A Few Paragraphs on the Editor of Helena
Blavatsky’s Writings in Russian Language
Boris de Zirkoff
Mikhail Nikiforovich Katkov (1818-1887) was a Slavophile
The following text is an excerpt from a larger article
by Boris de Zirkoff, entitled “The Writings of H.P.
Blavatsky in Russian”. The text opens the volume “From
the Caves and Jungles of Hindostan”, by Helena P. Blavatsky,
T.P.H., U.S.A., 1975/1983, 719 pages. See pages XXVI-XXIX.
After H.P. Blavatsky and Col. H.S. Olcott had settled at Bombay, India, H.P.B. began writing her famous Russian Series entitled “From the Caves and Jungles of Hindostan”. Its sub-title was “Letters to the Fatherland”. This series began appearing in an old and very well-known Russian daily newspaper, the Moskovskiya Vedomosty (Moscow Chronicle, or Moscow Gazette) , then under the editorship of the renowned publicist and literary figure, Mikhail Nikiforovich Katkov.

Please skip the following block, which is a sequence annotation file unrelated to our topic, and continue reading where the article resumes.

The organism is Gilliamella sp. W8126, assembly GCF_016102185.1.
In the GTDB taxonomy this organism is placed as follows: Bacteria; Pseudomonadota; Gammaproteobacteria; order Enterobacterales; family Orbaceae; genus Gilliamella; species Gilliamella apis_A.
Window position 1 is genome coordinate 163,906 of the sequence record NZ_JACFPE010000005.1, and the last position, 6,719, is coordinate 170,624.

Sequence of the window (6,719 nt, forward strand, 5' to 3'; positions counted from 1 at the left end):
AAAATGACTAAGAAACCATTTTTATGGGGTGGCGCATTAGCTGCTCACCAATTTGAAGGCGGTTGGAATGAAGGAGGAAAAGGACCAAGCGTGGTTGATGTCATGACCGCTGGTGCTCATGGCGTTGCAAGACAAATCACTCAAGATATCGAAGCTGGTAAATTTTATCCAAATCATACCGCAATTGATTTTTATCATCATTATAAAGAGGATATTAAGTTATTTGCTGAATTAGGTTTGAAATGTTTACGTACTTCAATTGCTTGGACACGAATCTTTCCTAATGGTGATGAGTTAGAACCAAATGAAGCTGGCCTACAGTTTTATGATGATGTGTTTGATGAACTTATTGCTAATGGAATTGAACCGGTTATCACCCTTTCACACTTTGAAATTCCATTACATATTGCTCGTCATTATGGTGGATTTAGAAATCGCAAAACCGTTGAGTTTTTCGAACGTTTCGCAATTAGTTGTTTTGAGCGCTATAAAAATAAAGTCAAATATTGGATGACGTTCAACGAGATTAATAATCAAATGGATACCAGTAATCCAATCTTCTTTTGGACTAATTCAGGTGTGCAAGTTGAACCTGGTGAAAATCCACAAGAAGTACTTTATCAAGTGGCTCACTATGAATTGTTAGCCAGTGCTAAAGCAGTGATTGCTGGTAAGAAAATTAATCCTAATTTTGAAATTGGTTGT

Katkov was born in Moscow on November 1, Old Style, or November 13, New Style, 1818, and lost his father in infancy. Together with his younger brother, he was educated under the immediate supervision of his mother who was of Georgian descent. In 1834, he entered the University of Moscow in the department of literature, graduating with distinction four years later. His literary career began even before graduation, and many of his essays, published in some of the best journals of the day, gave expression to a mystical attitude towards life, and the intimate unity between man and nature. His philosophical views were strongly influenced by Schelling and Hegel. After three years abroad, where he lived in several European countries and became a close friend of Schelling in Berlin, he returned home to find himself in very difficult financial circumstances and without any of his former friends, who did not share his current views. He earned his livelihood by tutoring, and devoted himself to the study of philology, history and classical antiquity. In 1845, he successfully presented his Master’s thesis on Slavonian-Russian philology and became an assistant professor at the Moscow University where he taught logic and psychology for about five years, supporting both his mother and younger brother. In 1850, he suddenly lost his position, due to the fact that the teaching of philosophy in the universities was handed over to priests who were professors of theology.